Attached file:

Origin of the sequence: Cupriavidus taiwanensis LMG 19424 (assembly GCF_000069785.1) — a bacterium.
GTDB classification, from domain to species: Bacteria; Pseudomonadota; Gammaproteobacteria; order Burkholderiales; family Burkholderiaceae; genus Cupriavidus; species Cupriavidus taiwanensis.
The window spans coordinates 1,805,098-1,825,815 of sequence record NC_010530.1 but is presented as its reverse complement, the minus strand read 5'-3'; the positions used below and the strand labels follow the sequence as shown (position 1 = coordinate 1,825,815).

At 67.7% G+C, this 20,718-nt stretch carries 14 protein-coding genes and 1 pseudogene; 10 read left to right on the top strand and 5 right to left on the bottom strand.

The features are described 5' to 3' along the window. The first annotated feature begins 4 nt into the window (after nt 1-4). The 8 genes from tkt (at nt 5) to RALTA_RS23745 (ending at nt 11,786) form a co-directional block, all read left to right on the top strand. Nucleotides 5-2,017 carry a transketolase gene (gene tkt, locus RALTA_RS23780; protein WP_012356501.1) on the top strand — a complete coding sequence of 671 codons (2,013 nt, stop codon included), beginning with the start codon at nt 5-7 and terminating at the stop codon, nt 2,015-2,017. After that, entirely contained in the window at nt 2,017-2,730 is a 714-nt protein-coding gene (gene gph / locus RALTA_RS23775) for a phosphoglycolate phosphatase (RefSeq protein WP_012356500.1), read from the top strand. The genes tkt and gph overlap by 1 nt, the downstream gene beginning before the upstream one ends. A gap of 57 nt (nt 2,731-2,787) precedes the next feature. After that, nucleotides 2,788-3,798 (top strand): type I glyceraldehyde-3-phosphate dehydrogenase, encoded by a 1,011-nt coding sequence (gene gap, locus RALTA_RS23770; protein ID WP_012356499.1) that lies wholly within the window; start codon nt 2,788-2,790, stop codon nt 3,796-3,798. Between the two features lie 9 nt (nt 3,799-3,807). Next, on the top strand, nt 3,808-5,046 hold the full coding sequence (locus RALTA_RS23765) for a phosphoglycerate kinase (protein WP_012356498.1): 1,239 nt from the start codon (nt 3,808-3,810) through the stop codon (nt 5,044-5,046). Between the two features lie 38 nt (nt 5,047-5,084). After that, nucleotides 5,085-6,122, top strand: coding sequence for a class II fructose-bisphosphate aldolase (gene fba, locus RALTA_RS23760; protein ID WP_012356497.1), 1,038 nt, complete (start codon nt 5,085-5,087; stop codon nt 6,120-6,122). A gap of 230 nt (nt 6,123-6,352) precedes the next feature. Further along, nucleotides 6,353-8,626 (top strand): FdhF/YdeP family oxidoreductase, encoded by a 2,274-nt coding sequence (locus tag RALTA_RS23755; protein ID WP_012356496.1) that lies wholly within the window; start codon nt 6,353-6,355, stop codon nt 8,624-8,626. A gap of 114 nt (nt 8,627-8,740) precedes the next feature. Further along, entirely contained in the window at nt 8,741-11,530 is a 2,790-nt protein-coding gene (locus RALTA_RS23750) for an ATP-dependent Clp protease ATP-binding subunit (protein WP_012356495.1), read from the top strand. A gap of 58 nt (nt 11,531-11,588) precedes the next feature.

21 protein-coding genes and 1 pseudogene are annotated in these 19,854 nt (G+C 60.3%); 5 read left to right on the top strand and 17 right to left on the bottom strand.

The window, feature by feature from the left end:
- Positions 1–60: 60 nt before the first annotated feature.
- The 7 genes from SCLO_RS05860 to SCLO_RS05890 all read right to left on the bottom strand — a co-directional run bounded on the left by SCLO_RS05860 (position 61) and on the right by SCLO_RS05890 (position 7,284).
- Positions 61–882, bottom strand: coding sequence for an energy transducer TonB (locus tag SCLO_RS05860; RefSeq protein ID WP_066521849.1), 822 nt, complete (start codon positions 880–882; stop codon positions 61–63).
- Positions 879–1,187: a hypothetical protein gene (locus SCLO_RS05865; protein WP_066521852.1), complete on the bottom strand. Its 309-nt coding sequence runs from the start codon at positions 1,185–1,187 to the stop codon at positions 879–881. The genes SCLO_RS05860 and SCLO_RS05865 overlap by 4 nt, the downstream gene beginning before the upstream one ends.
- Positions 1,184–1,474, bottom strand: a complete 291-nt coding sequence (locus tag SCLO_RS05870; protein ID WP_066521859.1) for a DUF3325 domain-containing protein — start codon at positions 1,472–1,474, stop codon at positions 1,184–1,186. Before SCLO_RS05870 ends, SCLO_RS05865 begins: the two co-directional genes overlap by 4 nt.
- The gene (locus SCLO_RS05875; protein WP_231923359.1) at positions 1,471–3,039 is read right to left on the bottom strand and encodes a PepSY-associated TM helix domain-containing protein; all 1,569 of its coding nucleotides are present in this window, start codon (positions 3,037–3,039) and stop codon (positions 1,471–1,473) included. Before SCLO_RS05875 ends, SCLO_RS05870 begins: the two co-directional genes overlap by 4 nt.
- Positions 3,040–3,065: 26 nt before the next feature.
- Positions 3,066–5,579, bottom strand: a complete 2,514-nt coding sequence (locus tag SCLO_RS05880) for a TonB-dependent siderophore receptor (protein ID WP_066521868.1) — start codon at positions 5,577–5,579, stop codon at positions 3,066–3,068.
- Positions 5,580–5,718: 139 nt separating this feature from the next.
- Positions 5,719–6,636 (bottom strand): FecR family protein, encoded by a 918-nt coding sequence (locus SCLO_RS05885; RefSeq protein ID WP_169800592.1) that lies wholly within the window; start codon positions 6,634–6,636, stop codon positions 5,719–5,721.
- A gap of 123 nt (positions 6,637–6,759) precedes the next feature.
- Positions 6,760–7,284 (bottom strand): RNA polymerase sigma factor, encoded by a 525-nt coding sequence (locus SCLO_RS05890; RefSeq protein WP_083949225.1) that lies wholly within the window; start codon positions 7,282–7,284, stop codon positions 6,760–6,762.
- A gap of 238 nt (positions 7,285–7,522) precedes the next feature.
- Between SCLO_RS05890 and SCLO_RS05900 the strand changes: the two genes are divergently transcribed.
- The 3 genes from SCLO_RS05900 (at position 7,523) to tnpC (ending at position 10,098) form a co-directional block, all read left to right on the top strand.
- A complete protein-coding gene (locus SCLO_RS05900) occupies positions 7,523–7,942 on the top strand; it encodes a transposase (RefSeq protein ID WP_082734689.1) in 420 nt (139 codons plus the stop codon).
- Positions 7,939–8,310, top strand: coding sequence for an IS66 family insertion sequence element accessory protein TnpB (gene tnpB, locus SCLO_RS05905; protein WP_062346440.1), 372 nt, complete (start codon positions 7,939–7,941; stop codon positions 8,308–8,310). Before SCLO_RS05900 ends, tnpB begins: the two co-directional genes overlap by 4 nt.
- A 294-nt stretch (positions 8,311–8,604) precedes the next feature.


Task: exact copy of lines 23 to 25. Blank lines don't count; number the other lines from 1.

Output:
- A complete protein-coding gene (locus SCLO_RS05900) occupies positions 7,523–7,942 on the top strand; it encodes a transposase (RefSeq protein ID WP_082734689.1) in 420 nt (139 codons plus the stop codon).
- Positions 7,939–8,310, top strand: coding sequence for an IS66 family insertion sequence element accessory protein TnpB (gene tnpB, locus SCLO_RS05905; protein WP_062346440.1), 372 nt, complete (start codon positions 7,939–7,941; stop codon positions 8,308–8,310). Before SCLO_RS05900 ends, tnpB begins: the two co-directional genes overlap by 4 nt.
- A 294-nt stretch (positions 8,311–8,604) precedes the next feature.